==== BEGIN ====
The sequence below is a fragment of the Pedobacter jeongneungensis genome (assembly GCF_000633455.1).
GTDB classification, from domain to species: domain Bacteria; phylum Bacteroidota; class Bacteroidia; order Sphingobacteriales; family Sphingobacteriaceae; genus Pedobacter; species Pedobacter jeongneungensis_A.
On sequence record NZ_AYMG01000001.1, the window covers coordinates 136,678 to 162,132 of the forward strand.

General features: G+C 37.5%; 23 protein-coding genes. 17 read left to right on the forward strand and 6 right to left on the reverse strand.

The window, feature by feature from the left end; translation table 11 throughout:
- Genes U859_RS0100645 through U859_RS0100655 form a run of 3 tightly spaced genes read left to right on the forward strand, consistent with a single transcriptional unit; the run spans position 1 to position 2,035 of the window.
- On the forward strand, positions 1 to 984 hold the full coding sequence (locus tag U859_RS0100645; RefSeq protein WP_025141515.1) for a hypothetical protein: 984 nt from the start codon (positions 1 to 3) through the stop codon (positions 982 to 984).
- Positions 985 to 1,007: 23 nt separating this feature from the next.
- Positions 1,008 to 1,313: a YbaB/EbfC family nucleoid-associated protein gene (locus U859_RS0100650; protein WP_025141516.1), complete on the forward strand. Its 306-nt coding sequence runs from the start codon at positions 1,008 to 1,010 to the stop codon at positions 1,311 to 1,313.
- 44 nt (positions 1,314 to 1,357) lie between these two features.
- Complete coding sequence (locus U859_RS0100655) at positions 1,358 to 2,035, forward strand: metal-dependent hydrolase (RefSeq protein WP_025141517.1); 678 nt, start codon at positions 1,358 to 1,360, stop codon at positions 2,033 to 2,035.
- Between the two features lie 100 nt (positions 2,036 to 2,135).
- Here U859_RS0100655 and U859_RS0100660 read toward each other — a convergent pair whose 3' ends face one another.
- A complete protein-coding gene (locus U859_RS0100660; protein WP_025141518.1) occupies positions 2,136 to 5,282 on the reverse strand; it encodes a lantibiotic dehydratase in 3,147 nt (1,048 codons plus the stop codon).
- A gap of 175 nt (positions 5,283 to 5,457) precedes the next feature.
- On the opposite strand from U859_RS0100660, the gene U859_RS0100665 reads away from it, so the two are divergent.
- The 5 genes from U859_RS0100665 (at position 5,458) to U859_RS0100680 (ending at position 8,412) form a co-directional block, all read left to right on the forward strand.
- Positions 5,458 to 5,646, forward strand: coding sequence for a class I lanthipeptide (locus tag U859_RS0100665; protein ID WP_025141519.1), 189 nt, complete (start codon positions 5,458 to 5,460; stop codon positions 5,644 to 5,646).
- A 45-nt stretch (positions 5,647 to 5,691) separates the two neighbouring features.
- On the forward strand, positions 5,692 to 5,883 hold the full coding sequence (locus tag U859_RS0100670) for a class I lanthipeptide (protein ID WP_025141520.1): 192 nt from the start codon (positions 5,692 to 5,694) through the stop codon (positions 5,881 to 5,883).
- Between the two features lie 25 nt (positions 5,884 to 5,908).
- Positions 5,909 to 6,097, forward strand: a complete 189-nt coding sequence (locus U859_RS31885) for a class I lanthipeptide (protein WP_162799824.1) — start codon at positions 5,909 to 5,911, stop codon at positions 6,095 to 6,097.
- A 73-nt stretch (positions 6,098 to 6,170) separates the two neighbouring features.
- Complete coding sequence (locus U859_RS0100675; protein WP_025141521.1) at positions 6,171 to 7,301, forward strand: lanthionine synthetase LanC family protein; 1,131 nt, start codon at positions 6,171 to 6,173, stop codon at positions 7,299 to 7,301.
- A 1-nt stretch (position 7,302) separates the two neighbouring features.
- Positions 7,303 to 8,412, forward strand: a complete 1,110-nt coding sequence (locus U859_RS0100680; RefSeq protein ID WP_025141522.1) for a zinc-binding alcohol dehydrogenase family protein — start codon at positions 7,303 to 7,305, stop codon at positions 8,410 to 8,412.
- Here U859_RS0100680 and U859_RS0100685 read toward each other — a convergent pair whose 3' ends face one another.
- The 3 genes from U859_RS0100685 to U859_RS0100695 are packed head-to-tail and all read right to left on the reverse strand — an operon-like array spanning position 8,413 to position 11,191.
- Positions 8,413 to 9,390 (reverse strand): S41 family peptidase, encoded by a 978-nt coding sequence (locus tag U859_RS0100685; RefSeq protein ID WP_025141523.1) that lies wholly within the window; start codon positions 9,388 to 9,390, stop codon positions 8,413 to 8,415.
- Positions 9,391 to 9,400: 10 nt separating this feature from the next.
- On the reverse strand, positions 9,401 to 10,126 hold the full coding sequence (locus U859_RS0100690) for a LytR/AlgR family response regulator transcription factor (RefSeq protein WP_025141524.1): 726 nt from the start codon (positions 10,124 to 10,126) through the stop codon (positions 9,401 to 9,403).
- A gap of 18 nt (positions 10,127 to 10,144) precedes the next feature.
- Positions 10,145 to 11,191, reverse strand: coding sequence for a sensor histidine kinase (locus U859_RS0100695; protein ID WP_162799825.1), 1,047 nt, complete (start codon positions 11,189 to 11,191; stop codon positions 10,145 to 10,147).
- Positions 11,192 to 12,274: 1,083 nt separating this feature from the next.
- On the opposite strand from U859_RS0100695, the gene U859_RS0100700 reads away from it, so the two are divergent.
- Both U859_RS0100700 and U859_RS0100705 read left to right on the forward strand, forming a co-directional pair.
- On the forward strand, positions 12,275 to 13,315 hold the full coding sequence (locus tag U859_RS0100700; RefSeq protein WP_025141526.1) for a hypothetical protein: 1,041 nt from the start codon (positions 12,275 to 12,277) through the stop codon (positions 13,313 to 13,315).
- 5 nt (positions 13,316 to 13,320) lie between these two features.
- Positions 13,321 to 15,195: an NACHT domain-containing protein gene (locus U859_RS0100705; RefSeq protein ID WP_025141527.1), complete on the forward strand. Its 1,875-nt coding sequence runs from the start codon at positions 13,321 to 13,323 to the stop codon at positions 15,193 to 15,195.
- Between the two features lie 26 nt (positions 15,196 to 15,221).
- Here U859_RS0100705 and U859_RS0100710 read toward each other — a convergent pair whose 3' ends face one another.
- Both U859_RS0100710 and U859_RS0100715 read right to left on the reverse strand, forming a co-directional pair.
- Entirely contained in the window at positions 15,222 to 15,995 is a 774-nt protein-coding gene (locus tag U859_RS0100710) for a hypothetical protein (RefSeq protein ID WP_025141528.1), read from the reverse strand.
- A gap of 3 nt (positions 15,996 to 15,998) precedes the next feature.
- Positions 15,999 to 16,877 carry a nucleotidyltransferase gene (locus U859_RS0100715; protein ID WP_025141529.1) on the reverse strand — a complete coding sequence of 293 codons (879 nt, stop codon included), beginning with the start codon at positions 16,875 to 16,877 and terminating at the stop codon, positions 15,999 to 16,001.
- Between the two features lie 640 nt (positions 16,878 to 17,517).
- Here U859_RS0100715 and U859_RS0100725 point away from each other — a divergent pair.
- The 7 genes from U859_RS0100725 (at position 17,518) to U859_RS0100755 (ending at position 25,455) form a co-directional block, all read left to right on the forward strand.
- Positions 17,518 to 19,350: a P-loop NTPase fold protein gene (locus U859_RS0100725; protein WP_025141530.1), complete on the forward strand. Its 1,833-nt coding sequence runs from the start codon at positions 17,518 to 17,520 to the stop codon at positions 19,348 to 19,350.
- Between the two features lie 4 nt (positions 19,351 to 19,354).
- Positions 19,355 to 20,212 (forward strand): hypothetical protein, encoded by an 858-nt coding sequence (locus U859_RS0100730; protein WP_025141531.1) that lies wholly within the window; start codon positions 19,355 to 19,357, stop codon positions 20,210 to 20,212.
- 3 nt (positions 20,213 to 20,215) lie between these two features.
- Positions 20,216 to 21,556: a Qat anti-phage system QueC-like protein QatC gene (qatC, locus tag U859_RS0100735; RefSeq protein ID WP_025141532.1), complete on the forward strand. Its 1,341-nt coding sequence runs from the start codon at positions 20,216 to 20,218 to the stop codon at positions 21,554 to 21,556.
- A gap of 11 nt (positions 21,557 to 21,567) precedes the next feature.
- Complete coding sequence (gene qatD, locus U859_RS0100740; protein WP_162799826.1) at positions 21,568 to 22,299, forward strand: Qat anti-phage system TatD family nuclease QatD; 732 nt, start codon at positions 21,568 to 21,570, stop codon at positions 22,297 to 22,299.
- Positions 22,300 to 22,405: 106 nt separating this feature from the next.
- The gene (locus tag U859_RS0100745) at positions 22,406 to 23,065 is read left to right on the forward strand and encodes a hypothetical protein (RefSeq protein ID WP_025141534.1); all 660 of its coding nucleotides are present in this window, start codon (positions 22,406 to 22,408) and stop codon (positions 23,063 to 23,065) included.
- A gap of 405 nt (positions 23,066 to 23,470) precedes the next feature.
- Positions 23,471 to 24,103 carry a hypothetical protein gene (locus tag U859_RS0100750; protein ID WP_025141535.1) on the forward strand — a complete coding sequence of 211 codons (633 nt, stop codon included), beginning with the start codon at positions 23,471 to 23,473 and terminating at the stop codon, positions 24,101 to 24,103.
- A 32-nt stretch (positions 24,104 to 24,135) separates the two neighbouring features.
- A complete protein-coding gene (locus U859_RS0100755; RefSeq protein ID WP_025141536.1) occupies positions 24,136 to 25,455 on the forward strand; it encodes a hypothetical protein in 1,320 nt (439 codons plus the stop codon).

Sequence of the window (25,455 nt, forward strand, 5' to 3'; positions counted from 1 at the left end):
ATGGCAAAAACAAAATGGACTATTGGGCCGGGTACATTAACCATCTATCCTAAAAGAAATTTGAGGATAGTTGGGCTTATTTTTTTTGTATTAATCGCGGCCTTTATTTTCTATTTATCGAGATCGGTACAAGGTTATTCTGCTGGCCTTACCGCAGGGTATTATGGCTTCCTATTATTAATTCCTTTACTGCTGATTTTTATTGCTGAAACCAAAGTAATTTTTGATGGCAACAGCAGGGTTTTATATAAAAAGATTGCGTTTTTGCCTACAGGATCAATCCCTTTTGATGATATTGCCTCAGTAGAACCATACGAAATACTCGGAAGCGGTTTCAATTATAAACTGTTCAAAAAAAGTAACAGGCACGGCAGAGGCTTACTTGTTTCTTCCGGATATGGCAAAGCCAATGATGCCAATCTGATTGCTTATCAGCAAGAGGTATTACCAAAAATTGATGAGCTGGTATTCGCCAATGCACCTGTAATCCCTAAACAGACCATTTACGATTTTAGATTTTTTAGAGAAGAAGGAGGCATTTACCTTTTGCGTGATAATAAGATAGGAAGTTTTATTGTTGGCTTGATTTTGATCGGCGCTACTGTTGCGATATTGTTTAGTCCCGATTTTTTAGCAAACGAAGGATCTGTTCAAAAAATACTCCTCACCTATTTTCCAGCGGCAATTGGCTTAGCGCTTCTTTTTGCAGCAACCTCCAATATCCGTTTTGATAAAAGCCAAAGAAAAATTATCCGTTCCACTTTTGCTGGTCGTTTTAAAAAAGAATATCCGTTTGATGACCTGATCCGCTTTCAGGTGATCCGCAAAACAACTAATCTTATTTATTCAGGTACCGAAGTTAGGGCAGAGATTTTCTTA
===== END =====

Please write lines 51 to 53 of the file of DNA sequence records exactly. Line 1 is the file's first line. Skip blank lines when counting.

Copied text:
- Positions 19,355 to 20,212 (forward strand): hypothetical protein, encoded by an 858-nt coding sequence (locus U859_RS0100730; protein WP_025141531.1) that lies wholly within the window; start codon positions 19,355 to 19,357, stop codon positions 20,210 to 20,212.
- 3 nt (positions 20,213 to 20,215) lie between these two features.
- Positions 20,216 to 21,556: a Qat anti-phage system QueC-like protein QatC gene (qatC, locus tag U859_RS0100735; RefSeq protein ID WP_025141532.1), complete on the forward strand. Its 1,341-nt coding sequence runs from the start codon at positions 20,216 to 20,218 to the stop codon at positions 21,554 to 21,556.